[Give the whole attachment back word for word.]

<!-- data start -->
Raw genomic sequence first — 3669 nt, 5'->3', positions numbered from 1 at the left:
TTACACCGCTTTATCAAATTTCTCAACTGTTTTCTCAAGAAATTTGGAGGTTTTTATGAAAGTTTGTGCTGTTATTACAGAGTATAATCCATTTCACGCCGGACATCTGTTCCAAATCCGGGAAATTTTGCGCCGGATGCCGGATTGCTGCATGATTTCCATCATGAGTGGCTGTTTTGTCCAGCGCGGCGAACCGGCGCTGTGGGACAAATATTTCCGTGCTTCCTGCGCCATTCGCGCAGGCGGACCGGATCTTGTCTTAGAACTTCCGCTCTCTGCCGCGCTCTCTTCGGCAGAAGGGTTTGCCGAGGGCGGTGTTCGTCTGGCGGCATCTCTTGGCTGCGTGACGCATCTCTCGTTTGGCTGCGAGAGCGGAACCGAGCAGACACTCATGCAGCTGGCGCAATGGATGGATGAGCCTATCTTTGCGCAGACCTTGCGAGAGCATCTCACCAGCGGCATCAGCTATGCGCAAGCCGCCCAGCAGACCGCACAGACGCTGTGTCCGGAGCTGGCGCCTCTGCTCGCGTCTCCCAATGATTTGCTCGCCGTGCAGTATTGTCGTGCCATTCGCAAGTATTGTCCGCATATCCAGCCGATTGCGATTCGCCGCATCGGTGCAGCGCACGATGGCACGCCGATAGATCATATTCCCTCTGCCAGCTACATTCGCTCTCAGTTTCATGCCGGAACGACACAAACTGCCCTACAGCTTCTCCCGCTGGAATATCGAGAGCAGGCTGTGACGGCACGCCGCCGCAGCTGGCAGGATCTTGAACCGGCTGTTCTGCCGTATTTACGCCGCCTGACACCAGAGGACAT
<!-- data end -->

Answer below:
Raw genomic sequence first — 3669 nt, 5'->3', positions numbered from 1 at the left:
TTACACCGCTTTATCAAATTTCTCAACTGTTTTCTCAAGAAATTTGGAGGTTTTTATGAAAGTTTGTGCTGTTATTACAGAGTATAATCCATTTCACGCCGGACATCTGTTCCAAATCCGGGAAATTTTGCGCCGGATGCCGGATTGCTGCATGATTTCCATCATGAGTGGCTGTTTTGTCCAGCGCGGCGAACCGGCGCTGTGGGACAAATATTTCCGTGCTTCCTGCGCCATTCGCGCAGGCGGACCGGATCTTGTCTTAGAACTTCCGCTCTCTGCCGCGCTCTCTTCGGCAGAAGGGTTTGCCGAGGGCGGTGTTCGTCTGGCGGCATCTCTTGGCTGCGTGACGCATCTCTCGTTTGGCTGCGAGAGCGGAACCGAGCAGACACTCATGCAGCTGGCGCAATGGATGGATGAGCCTATCTTTGCGCAGACCTTGCGAGAGCATCTCACCAGCGGCATCAGCTATGCGCAAGCCGCCCAGCAGACCGCACAGACGCTGTGTCCGGAGCTGGCGCCTCTGCTCGCGTCTCCCAATGATTTGCTCGCCGTGCAGTATTGTCGTGCCATTCGCAAGTATTGTCCGCATATCCAGCCGATTGCGATTCGCCGCATCGGTGCAGCGCACGATGGCACGCCGATAGATCATATTCCCTCTGCCAGCTACATTCGCTCTCAGTTTCATGCCGGAACGACACAAACTGCCCTACAGCTTCTCCCGCTGGAATATCGAGAGCAGGCTGTGACGGCACGCCGCCGCAGCTGGCAGGATCTTGAACCGGCTGTTCTGCCGTATTTACGCCGCCTGACACCAGAGGACAT